Today, millions of videos are loaded up on YouTube everyday. Google has found a way to monetize it. They, and others, have found a way for the creators to make money on it as well. And with that, an entire generation of young people are moving away from established entertainment mediums like TV, and getting their entertainment from YouTube.
Since there is no cost or barrier in any way to getting a video up on YouTube, and since there is real opportunity to make money from it (and a lot of money at that), people are jumping into the pool everyday. I spent three days at Vidcon 2015 this year. I was amazed at the number of young people there, who paid over $150 dollars to get in. People as young as eight years old were there (with their parents), to learn the trick to making money on YouTube. These are serious Content Creators, with real talent and an outlet for that talent. Imagine a decade ago, if an eight year old person walked into ABC TV studios and pitched an idea. They would have never gotten past the security guard at the elevators on the ground floor. Today, they are able to realize their dreams, and at any age. All it takes is an idea.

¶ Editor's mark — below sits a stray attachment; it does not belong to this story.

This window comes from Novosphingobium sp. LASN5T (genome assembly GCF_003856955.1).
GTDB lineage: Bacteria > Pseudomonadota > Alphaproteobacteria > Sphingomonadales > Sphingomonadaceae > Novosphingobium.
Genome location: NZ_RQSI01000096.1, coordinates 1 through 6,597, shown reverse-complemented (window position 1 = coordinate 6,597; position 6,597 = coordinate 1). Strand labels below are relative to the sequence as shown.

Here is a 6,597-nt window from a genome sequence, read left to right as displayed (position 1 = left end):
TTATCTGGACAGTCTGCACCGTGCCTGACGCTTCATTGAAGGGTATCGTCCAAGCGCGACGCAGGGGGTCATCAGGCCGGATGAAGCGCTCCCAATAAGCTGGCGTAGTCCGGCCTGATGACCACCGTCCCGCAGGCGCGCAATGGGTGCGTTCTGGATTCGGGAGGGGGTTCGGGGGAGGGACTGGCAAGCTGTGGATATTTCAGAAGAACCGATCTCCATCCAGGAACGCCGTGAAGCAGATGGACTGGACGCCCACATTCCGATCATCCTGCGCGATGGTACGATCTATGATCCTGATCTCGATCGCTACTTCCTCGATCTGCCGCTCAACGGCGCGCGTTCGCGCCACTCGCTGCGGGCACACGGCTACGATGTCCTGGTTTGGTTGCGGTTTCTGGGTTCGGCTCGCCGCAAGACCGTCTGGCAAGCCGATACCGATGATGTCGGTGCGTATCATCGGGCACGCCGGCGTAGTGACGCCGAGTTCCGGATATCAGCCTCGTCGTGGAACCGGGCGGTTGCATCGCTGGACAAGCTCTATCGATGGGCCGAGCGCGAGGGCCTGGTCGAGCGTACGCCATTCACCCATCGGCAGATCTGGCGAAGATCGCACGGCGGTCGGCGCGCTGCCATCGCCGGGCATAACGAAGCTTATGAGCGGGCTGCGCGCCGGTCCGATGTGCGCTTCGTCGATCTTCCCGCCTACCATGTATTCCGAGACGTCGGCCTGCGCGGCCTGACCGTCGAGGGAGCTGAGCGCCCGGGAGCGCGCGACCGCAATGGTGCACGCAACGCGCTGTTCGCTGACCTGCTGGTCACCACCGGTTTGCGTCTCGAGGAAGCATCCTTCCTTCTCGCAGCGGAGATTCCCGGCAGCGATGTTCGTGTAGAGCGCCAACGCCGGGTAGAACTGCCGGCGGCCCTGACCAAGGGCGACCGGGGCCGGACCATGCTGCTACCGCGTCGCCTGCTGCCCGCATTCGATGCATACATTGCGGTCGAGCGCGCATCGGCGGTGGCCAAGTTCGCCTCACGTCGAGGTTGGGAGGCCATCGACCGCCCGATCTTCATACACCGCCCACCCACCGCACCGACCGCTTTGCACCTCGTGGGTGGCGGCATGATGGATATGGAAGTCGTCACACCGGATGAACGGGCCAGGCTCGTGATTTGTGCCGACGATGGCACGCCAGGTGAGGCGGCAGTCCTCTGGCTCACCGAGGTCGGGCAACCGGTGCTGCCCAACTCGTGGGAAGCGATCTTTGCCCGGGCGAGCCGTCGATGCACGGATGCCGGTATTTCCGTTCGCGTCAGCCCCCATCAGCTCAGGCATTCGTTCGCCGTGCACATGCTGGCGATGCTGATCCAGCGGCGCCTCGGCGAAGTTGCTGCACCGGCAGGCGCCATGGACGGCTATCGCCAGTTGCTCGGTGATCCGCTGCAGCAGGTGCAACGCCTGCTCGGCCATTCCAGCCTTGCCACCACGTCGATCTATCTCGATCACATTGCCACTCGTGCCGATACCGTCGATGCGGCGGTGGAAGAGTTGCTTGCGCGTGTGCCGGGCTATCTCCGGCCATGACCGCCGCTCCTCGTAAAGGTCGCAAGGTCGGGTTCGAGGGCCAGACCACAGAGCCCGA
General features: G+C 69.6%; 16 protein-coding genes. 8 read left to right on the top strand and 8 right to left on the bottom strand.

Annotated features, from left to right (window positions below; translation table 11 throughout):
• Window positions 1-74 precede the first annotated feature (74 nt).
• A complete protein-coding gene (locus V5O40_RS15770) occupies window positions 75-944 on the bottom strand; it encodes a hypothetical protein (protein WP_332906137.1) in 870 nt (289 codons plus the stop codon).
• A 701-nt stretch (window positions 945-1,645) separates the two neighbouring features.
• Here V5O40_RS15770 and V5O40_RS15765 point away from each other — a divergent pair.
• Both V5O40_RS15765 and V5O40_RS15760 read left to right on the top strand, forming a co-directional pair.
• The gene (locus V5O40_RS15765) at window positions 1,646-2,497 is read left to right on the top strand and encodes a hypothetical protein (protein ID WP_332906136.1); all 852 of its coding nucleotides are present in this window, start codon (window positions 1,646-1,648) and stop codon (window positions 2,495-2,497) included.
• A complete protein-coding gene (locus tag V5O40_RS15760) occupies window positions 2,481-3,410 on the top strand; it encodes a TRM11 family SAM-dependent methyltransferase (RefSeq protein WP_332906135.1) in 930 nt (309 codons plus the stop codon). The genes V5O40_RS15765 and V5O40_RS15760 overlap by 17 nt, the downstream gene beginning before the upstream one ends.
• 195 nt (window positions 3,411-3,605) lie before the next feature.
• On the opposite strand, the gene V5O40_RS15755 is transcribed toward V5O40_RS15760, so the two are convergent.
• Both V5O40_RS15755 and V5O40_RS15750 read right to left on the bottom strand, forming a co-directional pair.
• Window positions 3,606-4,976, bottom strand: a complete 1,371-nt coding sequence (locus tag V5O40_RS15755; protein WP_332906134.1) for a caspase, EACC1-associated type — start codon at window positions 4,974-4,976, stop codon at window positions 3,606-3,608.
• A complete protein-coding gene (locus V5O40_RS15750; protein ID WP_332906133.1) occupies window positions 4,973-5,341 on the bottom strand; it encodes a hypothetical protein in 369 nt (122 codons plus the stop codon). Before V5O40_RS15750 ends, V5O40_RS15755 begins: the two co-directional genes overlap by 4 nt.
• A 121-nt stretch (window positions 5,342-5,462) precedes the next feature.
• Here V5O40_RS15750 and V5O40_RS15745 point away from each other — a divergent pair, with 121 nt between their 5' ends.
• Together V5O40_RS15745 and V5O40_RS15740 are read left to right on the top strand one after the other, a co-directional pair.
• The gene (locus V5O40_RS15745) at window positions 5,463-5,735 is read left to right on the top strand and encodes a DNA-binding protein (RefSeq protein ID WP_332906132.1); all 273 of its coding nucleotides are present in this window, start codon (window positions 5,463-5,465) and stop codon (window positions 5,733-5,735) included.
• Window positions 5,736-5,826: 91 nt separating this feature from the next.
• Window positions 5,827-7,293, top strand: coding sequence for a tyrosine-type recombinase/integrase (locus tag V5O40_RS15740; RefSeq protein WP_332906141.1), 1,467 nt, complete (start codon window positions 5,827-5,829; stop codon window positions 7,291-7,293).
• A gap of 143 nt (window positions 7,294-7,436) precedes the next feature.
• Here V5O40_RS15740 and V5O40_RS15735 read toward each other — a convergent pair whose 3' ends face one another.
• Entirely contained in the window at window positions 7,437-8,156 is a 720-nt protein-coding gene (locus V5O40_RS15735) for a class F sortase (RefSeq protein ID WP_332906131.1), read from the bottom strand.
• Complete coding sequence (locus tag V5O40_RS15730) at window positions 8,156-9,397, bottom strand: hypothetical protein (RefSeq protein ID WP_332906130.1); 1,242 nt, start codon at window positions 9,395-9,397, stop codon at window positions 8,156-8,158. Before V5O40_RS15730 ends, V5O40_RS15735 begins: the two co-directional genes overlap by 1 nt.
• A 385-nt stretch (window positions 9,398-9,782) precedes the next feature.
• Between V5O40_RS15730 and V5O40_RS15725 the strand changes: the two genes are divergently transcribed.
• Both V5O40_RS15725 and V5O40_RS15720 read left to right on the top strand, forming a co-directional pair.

I spoke to so many of those young people at the show. I was very impressed with their knowledge of equipment and editing software. The schools are doing an excellent job of exposing them to the world of video production, and at a very early age. Students are producing content by the third grade. Those who are interested, gravitate to it and advance their skills on their own. There was one interesting commonality among them.